In general relativity, the cosmological constant is proportional to the energy density of empty space, and can be measured by the curvature of space. It is subsequently related to the age of the universe, as energy expands outwards with time its density changes. For a less technical and generally accessible introduction to the topic, see Introduction to general relativity. ... In physical cosmology, the cosmological constant (usually denoted by the Greek capital letter lambda: Λ) was proposed by Albert Einstein as a modification of his original theory of general relativity to achieve a stationary universe. ...


Quantum field theory considers the vacuum ground state not to be completely empty, but to consist of a seething mass of virtual particles and fields. These fields are quantified as probabilities—that is, the likelihood of manifestation based on conditions. Since these fields do not have a permanent existence, they are called vacuum fluctuations. In the Casimir effect, two metal plates can cause a change in the vacuum energy density between them which generates a measurable force. In physics, a virtual particle is a particle which exists for such a short time and space that its energy and momentum do not have to obey the usual relationship. ... The magnitude of an electric field surrounding two equally charged (repelling) particles. ... In physics, the Casimir effect is a physical force exerted between separate objects, which is due to neither charge, gravity, nor the exchange of particles, but instead is due to resonance of all-pervasive energy fields in the intervening space between the objects. ...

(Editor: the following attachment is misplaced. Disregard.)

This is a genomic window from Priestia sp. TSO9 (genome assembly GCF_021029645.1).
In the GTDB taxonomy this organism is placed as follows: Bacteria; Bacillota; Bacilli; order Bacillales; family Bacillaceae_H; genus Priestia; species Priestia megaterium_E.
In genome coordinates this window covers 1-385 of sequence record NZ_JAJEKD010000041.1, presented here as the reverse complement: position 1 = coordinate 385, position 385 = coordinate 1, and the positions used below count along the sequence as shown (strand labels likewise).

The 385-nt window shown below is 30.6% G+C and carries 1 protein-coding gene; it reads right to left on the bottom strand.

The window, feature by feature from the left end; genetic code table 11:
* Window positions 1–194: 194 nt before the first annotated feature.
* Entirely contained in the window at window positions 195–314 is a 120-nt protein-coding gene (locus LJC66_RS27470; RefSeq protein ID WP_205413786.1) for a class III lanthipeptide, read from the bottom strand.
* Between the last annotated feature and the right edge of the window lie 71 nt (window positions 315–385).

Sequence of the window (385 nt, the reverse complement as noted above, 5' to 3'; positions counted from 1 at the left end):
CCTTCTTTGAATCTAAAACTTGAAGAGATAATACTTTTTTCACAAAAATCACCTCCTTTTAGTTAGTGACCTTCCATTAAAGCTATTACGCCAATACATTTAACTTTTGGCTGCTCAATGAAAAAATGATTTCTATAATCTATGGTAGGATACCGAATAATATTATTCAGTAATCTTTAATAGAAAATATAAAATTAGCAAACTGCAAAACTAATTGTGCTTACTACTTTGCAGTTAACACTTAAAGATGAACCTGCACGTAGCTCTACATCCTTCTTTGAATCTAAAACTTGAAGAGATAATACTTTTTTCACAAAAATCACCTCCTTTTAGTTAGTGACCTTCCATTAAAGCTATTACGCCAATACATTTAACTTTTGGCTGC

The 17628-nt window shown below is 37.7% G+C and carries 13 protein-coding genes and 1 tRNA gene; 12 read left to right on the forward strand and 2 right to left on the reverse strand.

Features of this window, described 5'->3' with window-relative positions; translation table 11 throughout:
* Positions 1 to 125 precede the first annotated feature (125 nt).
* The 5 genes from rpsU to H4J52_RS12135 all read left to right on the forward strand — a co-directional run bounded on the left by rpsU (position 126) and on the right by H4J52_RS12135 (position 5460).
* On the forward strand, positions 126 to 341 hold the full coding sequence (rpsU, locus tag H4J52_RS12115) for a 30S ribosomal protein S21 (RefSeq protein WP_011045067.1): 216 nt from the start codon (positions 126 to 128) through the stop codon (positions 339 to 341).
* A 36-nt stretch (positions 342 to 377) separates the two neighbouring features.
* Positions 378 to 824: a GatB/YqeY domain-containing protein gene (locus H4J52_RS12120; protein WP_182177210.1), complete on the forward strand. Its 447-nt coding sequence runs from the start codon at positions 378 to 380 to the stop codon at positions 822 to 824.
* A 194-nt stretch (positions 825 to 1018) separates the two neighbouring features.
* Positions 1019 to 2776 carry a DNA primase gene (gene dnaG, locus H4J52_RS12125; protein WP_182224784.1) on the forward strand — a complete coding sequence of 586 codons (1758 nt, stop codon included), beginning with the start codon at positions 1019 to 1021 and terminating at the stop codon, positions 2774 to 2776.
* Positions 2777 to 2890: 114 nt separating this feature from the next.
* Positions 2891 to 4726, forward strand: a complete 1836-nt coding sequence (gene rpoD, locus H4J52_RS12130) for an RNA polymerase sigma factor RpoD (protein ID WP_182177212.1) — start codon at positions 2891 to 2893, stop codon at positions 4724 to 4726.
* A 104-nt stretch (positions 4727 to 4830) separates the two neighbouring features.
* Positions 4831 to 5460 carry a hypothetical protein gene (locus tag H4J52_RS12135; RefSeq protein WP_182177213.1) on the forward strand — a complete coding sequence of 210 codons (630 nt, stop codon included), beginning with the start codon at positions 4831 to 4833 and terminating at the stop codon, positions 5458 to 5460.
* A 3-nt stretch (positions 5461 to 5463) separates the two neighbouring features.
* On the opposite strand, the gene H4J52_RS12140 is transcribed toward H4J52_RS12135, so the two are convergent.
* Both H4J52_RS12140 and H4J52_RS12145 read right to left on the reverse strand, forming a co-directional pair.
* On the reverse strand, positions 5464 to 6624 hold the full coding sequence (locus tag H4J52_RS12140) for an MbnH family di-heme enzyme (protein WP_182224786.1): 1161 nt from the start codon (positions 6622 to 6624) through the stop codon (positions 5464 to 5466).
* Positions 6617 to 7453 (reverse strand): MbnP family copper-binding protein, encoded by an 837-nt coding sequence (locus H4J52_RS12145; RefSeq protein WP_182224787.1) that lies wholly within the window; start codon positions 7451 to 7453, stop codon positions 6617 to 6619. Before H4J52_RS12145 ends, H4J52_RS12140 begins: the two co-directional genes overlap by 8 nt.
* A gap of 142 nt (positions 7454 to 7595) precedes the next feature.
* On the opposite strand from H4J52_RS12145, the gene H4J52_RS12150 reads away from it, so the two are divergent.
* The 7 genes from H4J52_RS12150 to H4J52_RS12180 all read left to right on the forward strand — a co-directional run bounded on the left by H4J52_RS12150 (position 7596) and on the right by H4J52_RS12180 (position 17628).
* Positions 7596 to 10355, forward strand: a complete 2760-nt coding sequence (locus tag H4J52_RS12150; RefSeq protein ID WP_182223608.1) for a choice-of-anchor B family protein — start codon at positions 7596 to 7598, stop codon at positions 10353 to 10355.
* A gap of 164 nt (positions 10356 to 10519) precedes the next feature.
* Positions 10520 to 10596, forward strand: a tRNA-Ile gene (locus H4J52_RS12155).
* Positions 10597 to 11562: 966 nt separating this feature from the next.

Some believe that vacuum energy might be the "dark energy" (also called quintessence) associated with the cosmological constant in general relativity, thought to be similar to a negative force of gravity (or antigravity). Observations that the expanding universe appears to be accelerating seem to support the cosmic inflation theory—first proposed by Alan Guth in 1981—in which the nascent universe passed through a phase of exponential expansion driven by a negative vacuum energy density (positive vacuum pressure). In physical cosmology, dark energy is a hypothetical form of energy that permeates all of space and tends to increase the rate of expansion of the universe. ... Look up Quintessence in Wiktionary, the free dictionary. ... AntiGravity is a group of New York gymnasts/performance artists. ... In physical cosmology, cosmic inflation is the idea that the nascent universe passed through a phase of exponential expansion that was driven by a negative-pressure vacuum energy density. ... Alan Harvey Guth (born February 27, 1947) is a physicist and cosmologist. ...